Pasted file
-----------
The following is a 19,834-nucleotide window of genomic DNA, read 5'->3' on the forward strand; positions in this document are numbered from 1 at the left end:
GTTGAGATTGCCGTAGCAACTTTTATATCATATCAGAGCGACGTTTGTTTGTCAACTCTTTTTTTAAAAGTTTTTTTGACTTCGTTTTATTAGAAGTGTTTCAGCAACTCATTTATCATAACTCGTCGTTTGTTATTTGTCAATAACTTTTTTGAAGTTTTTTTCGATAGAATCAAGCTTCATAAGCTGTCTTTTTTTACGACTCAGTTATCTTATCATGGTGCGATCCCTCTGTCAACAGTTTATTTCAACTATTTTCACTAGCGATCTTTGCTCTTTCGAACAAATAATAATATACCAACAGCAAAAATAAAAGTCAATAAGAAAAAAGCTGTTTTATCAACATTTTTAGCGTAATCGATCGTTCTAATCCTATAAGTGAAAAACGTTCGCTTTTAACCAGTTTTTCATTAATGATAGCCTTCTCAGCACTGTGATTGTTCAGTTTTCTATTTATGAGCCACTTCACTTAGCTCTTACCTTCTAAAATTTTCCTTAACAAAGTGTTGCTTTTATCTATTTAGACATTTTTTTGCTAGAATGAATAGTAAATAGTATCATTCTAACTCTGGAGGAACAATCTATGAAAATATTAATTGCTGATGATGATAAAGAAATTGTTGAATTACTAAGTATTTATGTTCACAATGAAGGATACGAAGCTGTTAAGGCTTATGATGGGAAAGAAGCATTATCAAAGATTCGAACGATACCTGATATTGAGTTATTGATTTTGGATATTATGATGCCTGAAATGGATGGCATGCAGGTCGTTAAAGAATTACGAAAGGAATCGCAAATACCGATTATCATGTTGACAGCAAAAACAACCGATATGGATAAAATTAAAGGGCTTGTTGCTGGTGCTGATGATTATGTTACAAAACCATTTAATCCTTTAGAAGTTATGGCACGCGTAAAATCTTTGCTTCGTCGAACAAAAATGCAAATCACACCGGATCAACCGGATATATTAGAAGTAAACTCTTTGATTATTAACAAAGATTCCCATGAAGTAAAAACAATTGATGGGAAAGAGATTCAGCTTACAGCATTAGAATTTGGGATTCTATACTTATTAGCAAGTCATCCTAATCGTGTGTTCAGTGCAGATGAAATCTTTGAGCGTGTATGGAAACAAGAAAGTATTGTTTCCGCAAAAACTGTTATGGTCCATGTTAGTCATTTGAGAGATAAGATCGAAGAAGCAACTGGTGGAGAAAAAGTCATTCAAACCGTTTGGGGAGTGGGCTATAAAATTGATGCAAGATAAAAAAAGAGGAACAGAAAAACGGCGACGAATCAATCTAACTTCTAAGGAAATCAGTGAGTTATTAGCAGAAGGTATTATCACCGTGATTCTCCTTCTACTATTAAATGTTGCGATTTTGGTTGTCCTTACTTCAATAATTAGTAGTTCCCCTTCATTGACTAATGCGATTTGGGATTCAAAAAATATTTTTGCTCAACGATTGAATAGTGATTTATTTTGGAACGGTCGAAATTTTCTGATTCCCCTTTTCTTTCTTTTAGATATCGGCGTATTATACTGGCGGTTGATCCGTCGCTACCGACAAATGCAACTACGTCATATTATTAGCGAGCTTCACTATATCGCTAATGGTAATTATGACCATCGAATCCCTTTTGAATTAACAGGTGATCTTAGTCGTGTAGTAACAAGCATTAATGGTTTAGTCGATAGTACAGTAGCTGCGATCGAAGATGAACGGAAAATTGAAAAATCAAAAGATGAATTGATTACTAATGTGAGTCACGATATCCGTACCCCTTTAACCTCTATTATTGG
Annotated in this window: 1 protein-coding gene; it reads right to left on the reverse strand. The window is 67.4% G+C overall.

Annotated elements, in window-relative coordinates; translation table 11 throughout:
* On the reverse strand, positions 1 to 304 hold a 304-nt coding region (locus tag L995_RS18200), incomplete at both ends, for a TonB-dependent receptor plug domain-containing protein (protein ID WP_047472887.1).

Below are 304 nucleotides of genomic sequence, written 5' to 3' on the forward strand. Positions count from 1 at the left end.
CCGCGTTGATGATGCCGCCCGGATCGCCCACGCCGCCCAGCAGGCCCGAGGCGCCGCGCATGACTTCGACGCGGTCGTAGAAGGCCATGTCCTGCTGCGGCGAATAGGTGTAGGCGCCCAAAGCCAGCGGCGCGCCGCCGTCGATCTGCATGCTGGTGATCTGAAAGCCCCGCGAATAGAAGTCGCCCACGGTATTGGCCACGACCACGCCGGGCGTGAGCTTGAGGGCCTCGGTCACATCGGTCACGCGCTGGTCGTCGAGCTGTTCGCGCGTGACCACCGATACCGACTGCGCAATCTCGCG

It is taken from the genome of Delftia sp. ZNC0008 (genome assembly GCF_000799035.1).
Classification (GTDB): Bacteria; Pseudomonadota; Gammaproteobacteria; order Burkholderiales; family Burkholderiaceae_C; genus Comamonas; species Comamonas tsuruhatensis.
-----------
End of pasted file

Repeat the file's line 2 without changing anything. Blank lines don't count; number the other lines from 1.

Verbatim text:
GTTGAGATTGCCGTAGCAACTTTTATATCATATCAGAGCGACGTTTGTTTGTCAACTCTTTTTTTAAAAGTTTTTTTGACTTCGTTTTATTAGAAGTGTTTCAGCAACTCATTTATCATAACTCGTCGTTTGTTATTTGTCAATAACTTTTTTGAAGTTTTTTTCGATAGAATCAAGCTTCATAAGCTGTCTTTTTTTACGACTCAGTTATCTTATCATGGTGCGATCCCTCTGTCAACAGTTTATTTCAACTATTTTCACTAGCGATCTTTGCTCTTTCGAACAAATAATAATATACCAACAGCAAAAATAAAAGTCAATAAGAAAAAAGCTGTTTTATCAACATTTTTAGCGTAATCGATCGTTCTAATCCTATAAGTGAAAAACGTTCGCTTTTAACCAGTTTTTCATTAATGATAGCCTTCTCAGCACTGTGATTGTTCAGTTTTCTATTTATGAGCCACTTCACTTAGCTCTTACCTTCTAAAATTTTCCTTAACAAAGTGTTGCTTTTATCTATTTAGACATTTTTTTGCTAGAATGAATAGTAAATAGTATCATTCTAACTCTGGAGGAACAATCTATGAAAATATTAATTGCTGATGATGATAAAGAAATTGTTGAATTACTAAGTATTTATGTTCACAATGAAGGATACGAAGCTGTTAAGGCTTATGATGGGAAAGAAGCATTATCAAAGATTCGAACGATACCTGATATTGAGTTATTGATTTTGGATATTATGATGCCTGAAATGGATGGCATGCAGGTCGTTAAAGAATTACGAAAGGAATCGCAAATACCGATTATCATGTTGACAGCAAAAACAACCGATATGGATAAAATTAAAGGGCTTGTTGCTGGTGCTGATGATTATGTTACAAAACCATTTAATCCTTTAGAAGTTATGGCACGCGTAAAATCTTTGCTTCGTCGAACAAAAATGCAAATCACACCGGATCAACCGGATATATTAGAAGTAAACTCTTTGATTATTAACAAAGATTCCCATGAAGTAAAAACAATTGATGGGAAAGAGATTCAGCTTACAGCATTAGAATTTGGGATTCTATACTTATTAGCAAGTCATCCTAATCGTGTGTTCAGTGCAGATGAAATCTTTGAGCGTGTATGGAAACAAGAAAGTATTGTTTCCGCAAAAACTGTTATGGTCCATGTTAGTCATTTGAGAGATAAGATCGAAGAAGCAACTGGTGGAGAAAAAGTCATTCAAACCGTTTGGGGAGTGGGCTATAAAATTGATGCAAGATAAAAAAAGAGGAACAGAAAAACGGCGACGAATCAATCTAACTTCTAAGGAAATCAGTGAGTTATTAGCAGAAGGTATTATCACCGTGATTCTCCTTCTACTATTAAATGTTGCGATTTTGGTTGTCCTTACTTCAATAATTAGTAGTTCCCCTTCATTGACTAATGCGATTTGGGATTCAAAAAATATTTTTGCTCAACGATTGAATAGTGATTTATTTTGGAACGGTCGAAATTTTCTGATTCCCCTTTTCTTTCTTTTAGATATCGGCGTATTATACTGGCGGTTGATCCGTCGCTACCGACAAATGCAACTACGTCATATTATTAGCGAGCTTCACTATATCGCTAATGGTAATTATGACCATCGAATCCCTTTTGAATTAACAGGTGATCTTAGTCGTGTAGTAACAAGCATTAATGGTTTAGTCGATAGTACAGTAGCTGCGATCGAAGATGAACGGAAAATTGAAAAATCAAAAGATGAATTGATTACTAATGTGAGTCACGATATCCGTACCCCTTTAACCTCTATTATTGG